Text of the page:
Tokenization substitutes a sensitive data element with a non-sensitive data element or token.  The first generation tokenization system requires a token server and a database to store the original sensitive data.  The mapping from the clear text to the token makes it very difficult to reverse the token back to the original data without the token system.  The existence of a token server and database storing the original sensitive data renders the token server and mapping database as a potential point of security vulnerability, bottleneck for scalability, and single point of failure. Next generation tokenization systems have addressed these weaknesses.  However, tokenization does require changes to the application layer to tokenize and detokenize when the sensitive data is accessed.  Tokenization can be used in production systems to protect sensitive data at rest in the database store, when changes to the application layer can be made relatively easily to perform the tokenization / detokenization operations.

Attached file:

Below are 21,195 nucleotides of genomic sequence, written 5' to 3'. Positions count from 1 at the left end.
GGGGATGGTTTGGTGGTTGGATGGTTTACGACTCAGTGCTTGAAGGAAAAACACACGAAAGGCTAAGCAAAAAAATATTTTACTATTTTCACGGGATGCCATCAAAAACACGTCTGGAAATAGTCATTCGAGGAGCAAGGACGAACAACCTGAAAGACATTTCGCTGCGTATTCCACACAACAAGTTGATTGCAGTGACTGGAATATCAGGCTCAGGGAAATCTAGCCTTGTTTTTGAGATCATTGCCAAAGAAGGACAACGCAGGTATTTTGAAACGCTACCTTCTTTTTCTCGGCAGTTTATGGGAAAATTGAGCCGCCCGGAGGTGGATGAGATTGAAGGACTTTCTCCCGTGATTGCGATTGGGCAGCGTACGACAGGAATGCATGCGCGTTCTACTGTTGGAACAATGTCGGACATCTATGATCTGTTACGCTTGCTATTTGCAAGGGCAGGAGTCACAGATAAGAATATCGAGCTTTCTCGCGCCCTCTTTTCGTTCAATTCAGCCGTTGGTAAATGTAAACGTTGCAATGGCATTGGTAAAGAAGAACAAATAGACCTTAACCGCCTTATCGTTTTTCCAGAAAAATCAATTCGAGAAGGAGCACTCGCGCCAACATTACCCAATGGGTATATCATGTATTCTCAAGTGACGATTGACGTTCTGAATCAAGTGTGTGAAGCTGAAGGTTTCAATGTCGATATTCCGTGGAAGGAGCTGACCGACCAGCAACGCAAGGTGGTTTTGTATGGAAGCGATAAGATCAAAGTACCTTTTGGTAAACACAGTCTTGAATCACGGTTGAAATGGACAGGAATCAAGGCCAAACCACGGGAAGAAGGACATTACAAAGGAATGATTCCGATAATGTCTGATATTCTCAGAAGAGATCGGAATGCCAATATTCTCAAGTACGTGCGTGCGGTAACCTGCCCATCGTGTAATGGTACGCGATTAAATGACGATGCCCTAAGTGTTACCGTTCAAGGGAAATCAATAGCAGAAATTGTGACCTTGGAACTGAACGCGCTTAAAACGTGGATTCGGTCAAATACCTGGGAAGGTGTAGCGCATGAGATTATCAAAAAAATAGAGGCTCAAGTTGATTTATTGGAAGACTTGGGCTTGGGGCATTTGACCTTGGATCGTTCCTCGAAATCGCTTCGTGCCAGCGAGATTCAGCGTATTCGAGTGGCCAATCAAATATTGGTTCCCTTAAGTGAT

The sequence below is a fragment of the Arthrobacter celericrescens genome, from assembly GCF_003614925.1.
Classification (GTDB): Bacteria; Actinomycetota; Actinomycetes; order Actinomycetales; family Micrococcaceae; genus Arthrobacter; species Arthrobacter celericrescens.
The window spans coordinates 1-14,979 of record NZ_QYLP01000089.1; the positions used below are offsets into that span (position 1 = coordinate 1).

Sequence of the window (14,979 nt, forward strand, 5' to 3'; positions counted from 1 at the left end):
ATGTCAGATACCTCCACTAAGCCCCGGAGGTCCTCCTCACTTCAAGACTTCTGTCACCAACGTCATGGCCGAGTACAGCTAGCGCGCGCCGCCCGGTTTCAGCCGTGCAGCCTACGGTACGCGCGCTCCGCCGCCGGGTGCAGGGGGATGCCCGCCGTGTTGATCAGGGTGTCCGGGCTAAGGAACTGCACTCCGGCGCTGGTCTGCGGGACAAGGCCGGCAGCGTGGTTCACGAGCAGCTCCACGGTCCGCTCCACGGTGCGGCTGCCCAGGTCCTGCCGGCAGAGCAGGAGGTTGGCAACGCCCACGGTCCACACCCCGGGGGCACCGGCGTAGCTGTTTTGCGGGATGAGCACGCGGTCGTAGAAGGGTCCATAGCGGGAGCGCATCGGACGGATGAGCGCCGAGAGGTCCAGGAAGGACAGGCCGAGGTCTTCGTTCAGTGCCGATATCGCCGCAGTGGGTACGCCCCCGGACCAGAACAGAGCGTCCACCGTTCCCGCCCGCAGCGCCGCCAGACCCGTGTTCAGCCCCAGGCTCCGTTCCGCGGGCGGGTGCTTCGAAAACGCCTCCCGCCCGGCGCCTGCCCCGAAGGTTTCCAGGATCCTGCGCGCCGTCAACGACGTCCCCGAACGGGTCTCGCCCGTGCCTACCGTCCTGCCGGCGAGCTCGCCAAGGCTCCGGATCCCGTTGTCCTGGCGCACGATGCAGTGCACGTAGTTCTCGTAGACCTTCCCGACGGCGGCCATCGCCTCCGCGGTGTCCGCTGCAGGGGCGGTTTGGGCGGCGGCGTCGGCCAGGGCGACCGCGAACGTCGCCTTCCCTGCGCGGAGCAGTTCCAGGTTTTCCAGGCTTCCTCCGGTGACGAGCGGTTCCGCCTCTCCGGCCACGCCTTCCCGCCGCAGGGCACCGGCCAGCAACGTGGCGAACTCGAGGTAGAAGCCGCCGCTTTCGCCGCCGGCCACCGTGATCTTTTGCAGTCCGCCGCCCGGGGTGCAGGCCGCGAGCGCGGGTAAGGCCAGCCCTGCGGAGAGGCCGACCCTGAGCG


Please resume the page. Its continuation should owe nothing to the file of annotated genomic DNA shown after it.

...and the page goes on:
Retention management and purging is more of a data management method to ensure that data is retained only as long as necessary.  The best method of reducing data privacy risk is to eliminate the sensitive data.  Therefore, appropriate retention, archiving, and purging policies should be applied to reduce the privacy and legal risks of holding on to sensitive data for too long.  Retention management and purging is a data management best practices that should always be put to use.

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Scalable Enterprise Analytics: Informatica PowerCenter Data Quality and Oracle Exadata

In 2012, Forbes published an article predicting an upcoming problem.

The Need for Scalable Enterprise Analytics